In 2004 and 2006, I organized a two-part festival and conference, “A Century of Indian Dance” covering a period of the last 100 years, eight classical dance systems and seven different countries around the world. The intent was to witness and understand the recent evolution of Indian dance and the process of building and rebuilding of its traditions. Although a few choreographers from the Diaspora presented their contemporary works – representing an important branch of Indian dance-in-evolution during that vibrant period – a good deal of important exploration and new works which have been going on, particularly in the last thirty years or so, remained to be systematically presented. It is therefore natural, almost imperative, that the unfinished and constantly evolving story of that century be taken up and continued in the upcoming festival-conference activities of 2008/2009.
The major new initiative of this event is to place the pioneering role of the renowned choreographer, Chandralekha (who passed away on December 30th, 2006) in central focus and pay tribute to her for her contribution to the development of contemporary Indian dance. It is significant that Canada has had the distinction of having hosted her four times (I first invited her in 1993 to participate in Kalanidhi’s first festival). I then helped organize her two-week residency at the Toronto Dance Theatre, followed by a Canadian six-city tour of her company performing her then-latest work “Mahakala”. Before the tour, Chandralekha was also presented by the Harbourfront’s Movado Dance Series over six evenings.
Another initiative is to invite German dancer-choreographer Susanne Linke, who was very close to Chandralekha and sometimes provided critical feedback on her new works. Susanne will speak about Chandralekha’s contribution to contemporary dance, and also perform a piece of her own creation followed by another solo performance by her partner. In addition, the last work that Chandralekha had completed before she passed away will be performed by her dancers from India. Sadanand Menon, Chandralekha’s long-time associate and collaborator will give a complete idea of her life, work and views on dance, supported by excerpts of her works.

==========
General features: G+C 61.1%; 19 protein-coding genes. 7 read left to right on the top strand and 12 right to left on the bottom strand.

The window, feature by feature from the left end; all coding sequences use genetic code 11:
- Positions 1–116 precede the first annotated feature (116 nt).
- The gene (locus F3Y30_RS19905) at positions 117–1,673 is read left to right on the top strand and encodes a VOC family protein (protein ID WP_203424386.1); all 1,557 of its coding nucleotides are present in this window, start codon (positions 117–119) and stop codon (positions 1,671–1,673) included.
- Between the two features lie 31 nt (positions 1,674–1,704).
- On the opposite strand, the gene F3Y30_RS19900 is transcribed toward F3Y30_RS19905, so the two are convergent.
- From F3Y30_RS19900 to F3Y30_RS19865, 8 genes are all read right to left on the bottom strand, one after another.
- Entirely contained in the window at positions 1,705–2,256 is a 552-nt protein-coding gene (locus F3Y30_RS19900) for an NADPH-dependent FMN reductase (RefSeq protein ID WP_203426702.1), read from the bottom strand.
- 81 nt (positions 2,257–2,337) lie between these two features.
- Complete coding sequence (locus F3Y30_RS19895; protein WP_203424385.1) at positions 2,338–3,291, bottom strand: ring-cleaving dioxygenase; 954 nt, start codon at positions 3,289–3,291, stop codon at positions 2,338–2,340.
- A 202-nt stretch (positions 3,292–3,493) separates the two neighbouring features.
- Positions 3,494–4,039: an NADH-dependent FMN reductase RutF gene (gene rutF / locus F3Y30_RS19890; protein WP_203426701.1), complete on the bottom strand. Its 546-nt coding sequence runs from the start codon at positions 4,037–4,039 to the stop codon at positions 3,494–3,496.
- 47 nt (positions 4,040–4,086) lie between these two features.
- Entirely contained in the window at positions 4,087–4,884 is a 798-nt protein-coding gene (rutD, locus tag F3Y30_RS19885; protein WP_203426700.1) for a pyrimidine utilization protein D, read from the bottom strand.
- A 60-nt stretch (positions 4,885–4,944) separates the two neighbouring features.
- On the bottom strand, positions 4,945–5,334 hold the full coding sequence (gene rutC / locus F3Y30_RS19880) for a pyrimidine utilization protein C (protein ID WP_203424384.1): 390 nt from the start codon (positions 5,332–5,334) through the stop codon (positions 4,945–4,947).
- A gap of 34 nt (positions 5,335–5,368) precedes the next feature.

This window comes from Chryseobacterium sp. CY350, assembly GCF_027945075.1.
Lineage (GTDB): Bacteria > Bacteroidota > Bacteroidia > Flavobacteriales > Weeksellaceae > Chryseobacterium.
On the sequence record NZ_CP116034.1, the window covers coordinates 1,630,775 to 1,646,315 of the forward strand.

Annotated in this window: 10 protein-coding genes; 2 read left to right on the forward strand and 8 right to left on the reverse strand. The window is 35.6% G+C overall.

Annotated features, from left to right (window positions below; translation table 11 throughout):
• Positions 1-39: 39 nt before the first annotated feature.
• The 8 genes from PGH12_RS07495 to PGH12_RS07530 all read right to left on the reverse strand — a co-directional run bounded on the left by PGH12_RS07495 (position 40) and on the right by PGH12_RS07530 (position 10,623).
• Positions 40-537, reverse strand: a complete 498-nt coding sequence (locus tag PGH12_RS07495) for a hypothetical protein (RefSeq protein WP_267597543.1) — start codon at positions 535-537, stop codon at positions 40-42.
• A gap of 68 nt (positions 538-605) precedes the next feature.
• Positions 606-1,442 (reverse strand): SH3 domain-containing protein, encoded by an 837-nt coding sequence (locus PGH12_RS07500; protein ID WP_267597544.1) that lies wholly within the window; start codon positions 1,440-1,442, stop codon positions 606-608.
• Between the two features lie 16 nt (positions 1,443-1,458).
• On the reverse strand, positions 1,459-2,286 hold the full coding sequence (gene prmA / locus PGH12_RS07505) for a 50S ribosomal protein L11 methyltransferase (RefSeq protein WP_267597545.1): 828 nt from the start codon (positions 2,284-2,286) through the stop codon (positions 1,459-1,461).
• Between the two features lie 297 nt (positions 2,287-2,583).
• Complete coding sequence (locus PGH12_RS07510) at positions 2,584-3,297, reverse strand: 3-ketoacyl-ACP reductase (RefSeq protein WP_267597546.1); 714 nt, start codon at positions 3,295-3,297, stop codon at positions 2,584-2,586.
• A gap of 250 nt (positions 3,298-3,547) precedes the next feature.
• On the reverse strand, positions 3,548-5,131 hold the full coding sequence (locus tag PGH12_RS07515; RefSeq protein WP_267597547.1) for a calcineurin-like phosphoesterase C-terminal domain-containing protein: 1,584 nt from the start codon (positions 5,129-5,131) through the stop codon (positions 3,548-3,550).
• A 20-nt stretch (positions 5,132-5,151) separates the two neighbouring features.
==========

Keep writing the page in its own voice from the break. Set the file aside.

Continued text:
Who is your intended audience for the event and what can they expect from the experience?
Menaka: At one end, our intended audience will come from the practitioners of any Indian dance system: choreographers, teachers, students and the general audiences of Indian dance. More generally, most practitioners of all culturally diverse dance forms and their audiences should also be interested, because although the issues of contemporary dance and their approaches to creations of works will be presented in the specific context of Indian dance, most of them are going to be clearly relevant to these other dance cultures. Most generally, all these issues and the creative visions in the open global cultural scene of evolving dance will be of relevance to the Euro-centric and North American dance practitioners, both contemporary, ballet and contemporary-ballet. Some of the concerns reflected in the creations, performance practices and philosophical discourse will ultimately touch upon notions of contemporary aesthetics and sensibilities, in the context of differentiated cultural and social histories, political realities and rapidly evolving technological possibilities. All these factors will connect and bind not only different dance forms but various different art forms in general: music, theatre, visual arts, literature, etc. Our intended audience resides in those related areas too.